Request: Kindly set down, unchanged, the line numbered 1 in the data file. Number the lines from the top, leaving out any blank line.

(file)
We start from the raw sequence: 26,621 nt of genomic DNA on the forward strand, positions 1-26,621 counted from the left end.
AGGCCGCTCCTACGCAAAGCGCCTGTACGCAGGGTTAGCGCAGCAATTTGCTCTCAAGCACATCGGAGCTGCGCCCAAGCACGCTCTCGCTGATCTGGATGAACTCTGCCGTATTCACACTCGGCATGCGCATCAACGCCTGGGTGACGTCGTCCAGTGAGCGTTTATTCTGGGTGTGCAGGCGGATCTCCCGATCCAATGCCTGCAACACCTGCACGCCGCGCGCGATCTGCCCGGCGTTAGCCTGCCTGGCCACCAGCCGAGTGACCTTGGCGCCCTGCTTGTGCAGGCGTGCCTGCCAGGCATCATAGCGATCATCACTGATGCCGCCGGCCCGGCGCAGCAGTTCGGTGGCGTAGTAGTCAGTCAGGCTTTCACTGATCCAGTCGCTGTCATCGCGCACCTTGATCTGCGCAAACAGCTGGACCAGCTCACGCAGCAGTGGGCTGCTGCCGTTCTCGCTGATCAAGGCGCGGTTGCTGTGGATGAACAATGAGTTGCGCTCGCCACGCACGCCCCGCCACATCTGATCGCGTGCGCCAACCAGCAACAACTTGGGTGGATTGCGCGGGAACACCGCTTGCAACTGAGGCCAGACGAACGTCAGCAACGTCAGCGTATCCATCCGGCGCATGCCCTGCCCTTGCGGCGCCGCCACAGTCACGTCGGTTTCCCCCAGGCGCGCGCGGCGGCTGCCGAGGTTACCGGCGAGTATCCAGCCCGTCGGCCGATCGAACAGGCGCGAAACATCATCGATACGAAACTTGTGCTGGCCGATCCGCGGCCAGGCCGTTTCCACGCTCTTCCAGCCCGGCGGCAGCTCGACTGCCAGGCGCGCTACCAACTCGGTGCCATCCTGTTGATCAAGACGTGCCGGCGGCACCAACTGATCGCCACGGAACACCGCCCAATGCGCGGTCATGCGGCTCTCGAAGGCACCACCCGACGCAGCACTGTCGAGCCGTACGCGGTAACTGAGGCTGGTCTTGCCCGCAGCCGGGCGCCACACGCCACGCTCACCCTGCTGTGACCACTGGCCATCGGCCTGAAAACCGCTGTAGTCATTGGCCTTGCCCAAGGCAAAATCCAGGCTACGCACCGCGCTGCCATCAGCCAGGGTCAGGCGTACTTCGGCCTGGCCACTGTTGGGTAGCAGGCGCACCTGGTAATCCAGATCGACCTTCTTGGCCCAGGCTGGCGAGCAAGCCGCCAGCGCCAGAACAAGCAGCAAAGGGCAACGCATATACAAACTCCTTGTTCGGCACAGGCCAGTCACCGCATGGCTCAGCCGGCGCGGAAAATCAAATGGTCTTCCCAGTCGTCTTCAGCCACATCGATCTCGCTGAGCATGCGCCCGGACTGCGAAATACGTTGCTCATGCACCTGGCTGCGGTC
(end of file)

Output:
We start from the raw sequence: 26,621 nt of genomic DNA on the forward strand, positions 1-26,621 counted from the left end.